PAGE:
|In 1936, Rheinmetall Borsig
AG was approached by the German army general staff to build a special
amphibious tracked vehicle for landing operations. The tractor would be
able to two behind it a floating trailer capable of accommodating vehicles
or other cargo weighing up to 18,000kg. On water the tractor would
function as a tug for the floating cargo trailer. After landing the
tractor would still have to move the trailer to a safe place to unload the
Rheinmetall tackled the project and the
product became known as the Land-Wasser-Schlepper (land-water tractor) or
LWS. The LWS was actually and simply a motor tug built with tracks. It was
a large and strange machine that nonetheless turned out to be a rugged
vehicle (or boat?). There were two long sets of tracks, one on the flat
bottom on each side of the LWS. There were four pairs of road wheels
suspended from leaf-spring suspensions on each side. The boat part of the
LWS had a clean, pronounced bow, and on top there was a compartment for
the crew of three and extra room for another 20. The funnel-like structure
on top of the cabin was actually the engine's air intake. Two large
propellers were installed at the rear, or stern, for propulsion in water.
To make the LWS more boat-like there were portholes on both sides of the
On land the floating trailer looked like
a large slab-sided vehicle, and was supported by wheels on one forward
axle and two rear ones. On the back side a ramp could be opened for
unloading. A typical load was an SdKfz 9 18-tonne halftrack, and the crew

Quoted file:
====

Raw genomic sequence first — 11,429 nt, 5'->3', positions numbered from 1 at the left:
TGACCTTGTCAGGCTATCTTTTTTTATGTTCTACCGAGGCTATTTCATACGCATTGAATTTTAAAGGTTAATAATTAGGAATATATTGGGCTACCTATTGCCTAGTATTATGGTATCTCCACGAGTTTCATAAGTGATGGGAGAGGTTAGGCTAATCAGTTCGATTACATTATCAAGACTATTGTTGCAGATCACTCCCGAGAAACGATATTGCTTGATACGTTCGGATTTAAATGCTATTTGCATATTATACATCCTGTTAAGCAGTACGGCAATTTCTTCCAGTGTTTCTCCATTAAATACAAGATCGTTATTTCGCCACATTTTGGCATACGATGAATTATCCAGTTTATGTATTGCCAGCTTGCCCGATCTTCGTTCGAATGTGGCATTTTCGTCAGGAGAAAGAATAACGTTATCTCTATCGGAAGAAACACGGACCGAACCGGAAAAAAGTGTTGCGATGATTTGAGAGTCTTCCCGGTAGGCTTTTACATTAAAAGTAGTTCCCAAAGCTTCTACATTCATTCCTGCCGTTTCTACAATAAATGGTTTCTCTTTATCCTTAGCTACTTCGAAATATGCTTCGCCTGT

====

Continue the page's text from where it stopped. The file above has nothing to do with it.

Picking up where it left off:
would be housed in the LWS for the aqueous leg of the journey.
The LWS and trailer idea was tried and
tested quite slowly and leisurely until "Seelöwe" (Operation
Sea Lion, the invasion of Great Britain) was to become reality after the
fall of France. The LWS and trailer could certainly be used in such an
amphibious operation, but they were more suited for calmer waters of
inland water bodies, not the tempestuous English Channel. The LWS program
was for a while carried out with more urgency, but was never materialized.
By 1941 the project was dropped, when the prospect of Seelöwe was
overshadowed by the much more serious Operation Barbarossa (invasion of
One disadvantage of the LWS was the lack
of armour, and armour was deemed necessary for any amphibious operations.
The floating trailer was also thought to be too cumbersome and clumsy so a
new scheme was devised. The overall structure of the LWS was kept, but the
new vehicle had the track work and suspension of the ubiquitous PzKpfw IV
to support a lightly armoured superstructure.
Two new vehicles, called
Panzerfähre or PzF, were built and designed to take a large pontoon
between them to transport a tank or other cargo. Thus the PzF would act as
a ferry rather than a tractor. However, the program was cancelled in 1942
after the two prototypes were built and tried. A pre-production of seven
LWS's were built and they served on the Eastern front. After the war the
LWS was taken by the British to England for technical assessment.